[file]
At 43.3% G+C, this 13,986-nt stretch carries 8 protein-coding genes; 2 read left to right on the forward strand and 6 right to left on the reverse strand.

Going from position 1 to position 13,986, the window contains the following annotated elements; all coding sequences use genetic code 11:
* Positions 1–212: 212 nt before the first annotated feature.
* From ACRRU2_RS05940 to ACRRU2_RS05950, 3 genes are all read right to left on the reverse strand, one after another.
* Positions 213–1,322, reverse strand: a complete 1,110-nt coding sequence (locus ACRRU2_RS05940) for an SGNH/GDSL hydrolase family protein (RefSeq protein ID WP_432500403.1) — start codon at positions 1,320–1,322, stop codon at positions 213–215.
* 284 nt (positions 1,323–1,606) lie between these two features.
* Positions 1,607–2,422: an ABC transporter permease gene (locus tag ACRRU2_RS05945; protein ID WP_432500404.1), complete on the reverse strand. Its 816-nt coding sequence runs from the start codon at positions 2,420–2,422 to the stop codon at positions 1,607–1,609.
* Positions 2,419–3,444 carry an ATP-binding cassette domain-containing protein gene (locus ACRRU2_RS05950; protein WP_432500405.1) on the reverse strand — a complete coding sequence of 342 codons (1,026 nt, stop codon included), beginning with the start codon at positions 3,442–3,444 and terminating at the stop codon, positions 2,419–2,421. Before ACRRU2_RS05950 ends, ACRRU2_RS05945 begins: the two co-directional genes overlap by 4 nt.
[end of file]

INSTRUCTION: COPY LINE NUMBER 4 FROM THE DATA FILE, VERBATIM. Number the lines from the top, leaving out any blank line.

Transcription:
* From ACRRU2_RS05940 to ACRRU2_RS05950, 3 genes are all read right to left on the reverse strand, one after another.